Sep 08

Theatre Calgary’s The Shoplifters is all about comedy

by Jenna Shummoogum · 0 comments


According to the National Insurance Crime Bureau, steak is one of the most commonly stolen items. In Theatre Calgary’s The Shoplifters, Alma (Nora McLellan) and Phyllis (Anna Cummer) try to steal high quality cuts of steak by putting them under their skirts. They are apprehended by Dom (Jeff Lillico) a young, eager security guard who has been in his role for about 6 hours. His immediate supervisor Otto (Stephen Hair) is trying to guide Dom to take over as he’s being let go.

Morris Panych’s The Shoplifters is a comedy, stacked around some compelling questions about justice and why people steal. It seems that Alma steals as an act of defiance. Her stand against the big corporations, that won’t notice a bottle of rubbing alcohol gone missing. Phyllis just seems to wrapped on in the whole scheme and is also a really bad shoplifter. As the play goes on, Dom and Otto trying to get a confession out of the ladies, Phyllis getting handcuffed to a crate of cantaloupe, Otto trying to force Alma to eat raw steak; this play exists in the slightly absurd. The audience has to buy in, to not question why no one has cell phones, why the ladies allow the men to treat them this way and not just call the cops and how there isn’t any indignation at their treatment, how they are locked in this warehouse of the superstore for hours and hours. It’s all for comedy and opening night saw a lot of laughs (and some odd heckling from the back). But The Shoplifters is too simple of a plot-line, isn’t particularly believable and is quite predictable even in its comedy.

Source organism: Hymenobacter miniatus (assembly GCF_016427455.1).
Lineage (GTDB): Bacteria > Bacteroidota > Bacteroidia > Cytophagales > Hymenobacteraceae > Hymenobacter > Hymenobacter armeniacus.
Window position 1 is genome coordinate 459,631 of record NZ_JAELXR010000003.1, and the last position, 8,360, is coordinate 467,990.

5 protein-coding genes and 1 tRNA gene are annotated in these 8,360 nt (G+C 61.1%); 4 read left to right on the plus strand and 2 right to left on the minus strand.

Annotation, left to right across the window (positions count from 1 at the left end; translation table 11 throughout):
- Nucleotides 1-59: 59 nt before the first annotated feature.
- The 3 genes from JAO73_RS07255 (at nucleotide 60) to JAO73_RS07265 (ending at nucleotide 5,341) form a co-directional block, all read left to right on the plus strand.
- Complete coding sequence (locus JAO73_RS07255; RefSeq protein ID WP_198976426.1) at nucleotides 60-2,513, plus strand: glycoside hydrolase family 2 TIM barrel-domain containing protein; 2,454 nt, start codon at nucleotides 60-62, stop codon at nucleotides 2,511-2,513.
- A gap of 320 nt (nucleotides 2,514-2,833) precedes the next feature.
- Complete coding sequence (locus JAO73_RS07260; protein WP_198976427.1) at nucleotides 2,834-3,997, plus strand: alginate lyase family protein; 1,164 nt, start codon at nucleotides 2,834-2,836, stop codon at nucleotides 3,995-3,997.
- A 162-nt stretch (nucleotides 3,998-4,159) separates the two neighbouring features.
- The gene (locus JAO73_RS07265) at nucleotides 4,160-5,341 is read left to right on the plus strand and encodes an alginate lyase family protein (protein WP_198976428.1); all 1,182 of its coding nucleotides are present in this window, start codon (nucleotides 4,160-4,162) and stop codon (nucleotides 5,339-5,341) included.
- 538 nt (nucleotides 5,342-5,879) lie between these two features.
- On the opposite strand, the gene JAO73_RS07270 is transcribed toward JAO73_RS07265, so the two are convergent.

Director Haysam Kadri has blackouts and funky music play as transitions which suits the pace of the play and set designer Ken MacDonald makes the Maxbell Theatre seem slightly smaller with walls of boxes with certain products on display. Anton de Groot has these products light up in transitions. It’s all conveys an atmosphere of fun.

Stephen Hair as Otto is quite solid. He fills out Otto quite well and seems quite genuine in his interactions with Alma. Cummer and Lillico as the more absurd of the 4 characters, so their jobs are harder. Lillico has one joke and it is exhausted by the end of the play. Cummer has to be hysterical pretty much all the time. She does her best, but she isn’t given much to work with.

Theatre Calgary’s The Shoplifters has its funny moments. But its predictable and tiresome. The narrative explores a little bit the nuance behind stealing, but gets caught up in the comedy of it all.

Theatre Calgary’s The Shoplifters runs until September 27th. More information is available online.

Photo Credit: Trudie Lee Photography

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